This month is the two-year anniversary since Amazon.com Inc. announced it would acquire grocery store chain Whole Foods Market for $13.7 billion.
While the announcement had many analysts speculating that Amazon would dominate grocery sales both online and off, that has yet to be seen. However, the deal markedly expanded Amazon’s reach offline and helped push the rest of the grocery industry to bolster their online and offline services.
Amazon (No. 1 in the Internet Retailer 2019 Top 1000) benefited from the Whole Foods acquisition in several ways, including:
- Allowing online ordering at dozens of Whole Foods stores for home delivery in two hours in more than 60 cities via Prime Now.
- Allowing curbside pickup of Whole Foods online orders in a few markets for Prime members.
- Bolstering its Prime loyalty program by providing discounts to Prime members who shop at Whole Foods, offering 5% cash back on all Whole Foods purchases made with an Amazon-branded Visa card and increasing visibility of the Prime membership program.
- Providing locations for Amazon lockers for online order pickup.
- Driving incremental purchases to Whole Foods for shoppers picking up online orders at a locker.
Although not tangible, one of the main benefits of the acquisition has been the media buzz, says Paula Rosenblum, co-founder and managing partner at the consultancy Retail Systems Research.
“[The major benefit is] endless free PR and striking terror in the hearts of grocers around the world,” she says.
That fear has motivated some of the largest grocers and mass merchants to amp up their grocery services in the years following the acquisition. For example:
- In November 2017, grocery chain operator Albertsons Cos. Inc. (No. 200) started online grocery delivery for orders on JewelOsco.com in select markets, in addition to its home delivery program for its Safeway grocery stores.
- In 2017, Target Corp. (No. 16) announced it would acquire delivery service Shipt, which can deliver groceries same day.
- In addition to its curbside pickup service of fresh groceries and online delivery service, Walmart Inc. (No. 3) this month announced Delivery Unlimited, a grocery deliver subscription service in Houston, Miami, Salt Lake City and Tampa, with more markets to come.
Plus, in the past few years, consumers demonstrated a growing appetite for buying groceries online, as online sales and ecommerce’s share of total sales continue to climb for supermarket chains in Internet Retailer’s Top 1000.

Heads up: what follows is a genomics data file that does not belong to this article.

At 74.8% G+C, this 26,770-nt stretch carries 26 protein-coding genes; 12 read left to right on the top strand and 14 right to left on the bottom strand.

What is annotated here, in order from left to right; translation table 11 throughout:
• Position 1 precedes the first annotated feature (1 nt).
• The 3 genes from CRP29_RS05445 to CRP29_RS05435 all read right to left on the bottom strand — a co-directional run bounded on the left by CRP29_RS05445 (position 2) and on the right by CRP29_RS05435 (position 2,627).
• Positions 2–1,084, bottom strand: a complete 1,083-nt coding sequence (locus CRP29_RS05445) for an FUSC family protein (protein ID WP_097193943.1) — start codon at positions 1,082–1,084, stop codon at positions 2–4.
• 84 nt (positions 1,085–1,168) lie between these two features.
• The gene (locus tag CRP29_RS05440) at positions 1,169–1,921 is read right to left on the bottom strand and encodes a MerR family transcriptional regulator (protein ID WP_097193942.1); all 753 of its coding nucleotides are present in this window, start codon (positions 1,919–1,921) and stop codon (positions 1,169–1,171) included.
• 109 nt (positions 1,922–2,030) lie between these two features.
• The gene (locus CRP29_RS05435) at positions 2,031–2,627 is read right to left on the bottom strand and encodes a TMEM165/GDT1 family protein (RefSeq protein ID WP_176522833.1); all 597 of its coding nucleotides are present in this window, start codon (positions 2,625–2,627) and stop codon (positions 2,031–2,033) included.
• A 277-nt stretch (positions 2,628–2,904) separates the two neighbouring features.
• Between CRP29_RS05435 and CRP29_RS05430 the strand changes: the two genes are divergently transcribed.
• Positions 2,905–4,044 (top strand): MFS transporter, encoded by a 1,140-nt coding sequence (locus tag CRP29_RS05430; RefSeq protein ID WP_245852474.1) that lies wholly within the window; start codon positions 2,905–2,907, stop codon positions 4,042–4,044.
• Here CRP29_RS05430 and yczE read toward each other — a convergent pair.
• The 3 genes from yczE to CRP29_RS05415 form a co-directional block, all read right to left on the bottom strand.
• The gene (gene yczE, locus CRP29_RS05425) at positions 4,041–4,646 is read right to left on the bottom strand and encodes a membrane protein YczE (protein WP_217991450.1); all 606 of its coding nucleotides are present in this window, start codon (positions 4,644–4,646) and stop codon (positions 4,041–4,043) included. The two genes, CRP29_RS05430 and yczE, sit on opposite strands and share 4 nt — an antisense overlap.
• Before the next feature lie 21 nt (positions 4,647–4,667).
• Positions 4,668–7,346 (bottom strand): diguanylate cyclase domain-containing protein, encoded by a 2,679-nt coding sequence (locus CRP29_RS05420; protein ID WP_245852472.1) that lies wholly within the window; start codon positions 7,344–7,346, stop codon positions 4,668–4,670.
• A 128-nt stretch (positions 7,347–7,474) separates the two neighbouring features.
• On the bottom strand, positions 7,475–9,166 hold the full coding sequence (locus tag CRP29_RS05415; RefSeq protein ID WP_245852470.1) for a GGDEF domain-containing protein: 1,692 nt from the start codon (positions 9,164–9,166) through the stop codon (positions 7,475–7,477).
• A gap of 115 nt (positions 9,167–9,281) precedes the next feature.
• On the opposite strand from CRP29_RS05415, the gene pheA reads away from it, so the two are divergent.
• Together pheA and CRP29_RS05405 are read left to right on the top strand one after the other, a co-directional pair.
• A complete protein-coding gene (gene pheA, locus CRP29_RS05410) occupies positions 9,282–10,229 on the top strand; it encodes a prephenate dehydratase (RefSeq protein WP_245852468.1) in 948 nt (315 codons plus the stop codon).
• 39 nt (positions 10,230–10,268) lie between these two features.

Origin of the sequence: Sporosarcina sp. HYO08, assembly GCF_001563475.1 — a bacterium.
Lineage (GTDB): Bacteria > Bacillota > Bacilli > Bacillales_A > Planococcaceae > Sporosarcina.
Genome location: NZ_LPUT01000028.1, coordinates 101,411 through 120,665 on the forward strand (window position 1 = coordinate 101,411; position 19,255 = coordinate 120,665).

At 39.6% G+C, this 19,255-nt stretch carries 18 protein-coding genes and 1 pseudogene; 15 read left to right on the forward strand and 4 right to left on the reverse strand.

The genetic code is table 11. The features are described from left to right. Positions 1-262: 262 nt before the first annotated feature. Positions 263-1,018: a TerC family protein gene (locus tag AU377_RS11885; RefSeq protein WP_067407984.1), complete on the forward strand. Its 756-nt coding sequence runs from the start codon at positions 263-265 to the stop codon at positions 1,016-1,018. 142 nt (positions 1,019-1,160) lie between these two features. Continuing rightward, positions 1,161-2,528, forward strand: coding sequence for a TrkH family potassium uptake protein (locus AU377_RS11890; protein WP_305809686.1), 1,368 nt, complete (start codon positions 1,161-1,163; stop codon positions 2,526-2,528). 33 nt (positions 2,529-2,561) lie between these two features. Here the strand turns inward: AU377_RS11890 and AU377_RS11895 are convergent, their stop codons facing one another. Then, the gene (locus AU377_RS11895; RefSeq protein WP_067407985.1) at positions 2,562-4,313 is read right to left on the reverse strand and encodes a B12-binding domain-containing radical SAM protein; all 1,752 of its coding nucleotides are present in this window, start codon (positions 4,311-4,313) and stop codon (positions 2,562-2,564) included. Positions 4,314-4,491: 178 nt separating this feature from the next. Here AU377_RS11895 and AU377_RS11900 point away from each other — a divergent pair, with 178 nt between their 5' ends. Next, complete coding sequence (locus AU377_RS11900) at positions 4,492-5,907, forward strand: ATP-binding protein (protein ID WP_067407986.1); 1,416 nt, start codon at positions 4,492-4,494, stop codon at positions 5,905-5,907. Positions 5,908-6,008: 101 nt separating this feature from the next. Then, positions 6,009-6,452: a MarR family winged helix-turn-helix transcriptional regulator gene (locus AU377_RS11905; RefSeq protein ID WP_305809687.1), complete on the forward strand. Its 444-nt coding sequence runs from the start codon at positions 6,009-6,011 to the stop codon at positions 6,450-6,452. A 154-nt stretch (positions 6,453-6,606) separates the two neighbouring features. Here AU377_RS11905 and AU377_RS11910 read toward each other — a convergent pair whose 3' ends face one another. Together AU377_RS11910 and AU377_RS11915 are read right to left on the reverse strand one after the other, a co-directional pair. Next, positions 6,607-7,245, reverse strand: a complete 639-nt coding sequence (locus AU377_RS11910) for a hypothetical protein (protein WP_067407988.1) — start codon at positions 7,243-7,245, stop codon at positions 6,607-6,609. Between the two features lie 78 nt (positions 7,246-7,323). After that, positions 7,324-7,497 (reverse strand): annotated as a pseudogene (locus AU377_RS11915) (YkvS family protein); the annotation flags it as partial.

In a just-released Food Marketing Institute’s U.S. Grocery Shopper Trends 2019 report, 33% of regular grocery consumers shop online-only retailers for groceries at least sometimes, up from 28% in 2018, 25% in 2017, 20% in 2016 and 16% in 2015, according to a survey of 1,786 U.S. adults in February 2019. Additionally, 43% of shoppers have placed an online grocery order in the past year, and 10% of shoppers say they shop online for groceries at least every two weeks.
For online sales, Amazon is the most popular choice for shoppers. In the first few months of 2018, Amazon captured 30% of online grocery spending in the U.S.—as much as all grocery chains combined—according to a May 2018 survey of 4,855 U.S. adults by Brick Meets Click, a consultancy for grocery retailers and the consumer packaged goods industry. Bloomberg estimates that Amazon sold $25.4 billion in groceries both online and in stores in 2018, which doesn’t include an additional $23.6 billion in sales of consumables.
However, online sales represented just 5.5% of total U.S. grocery sales in 2018, Brick Meets Click says. In 2019, the firm expects it to grow to 6.3%. And for these total grocery sales, Amazon is not even close to catching up to the major chains and its mass merchant competitors. According to Bloomberg News, for the overall grocery market, Amazon/Whole Foods only captures 3.7% of grocery sales and Walmart is still the largest grocer:
- 25% – Walmart/Sam’s Club
- 11% – Kroger
- 6.8% – Albertsons/Safeway
- 6.4% – Costco
- 47% – Others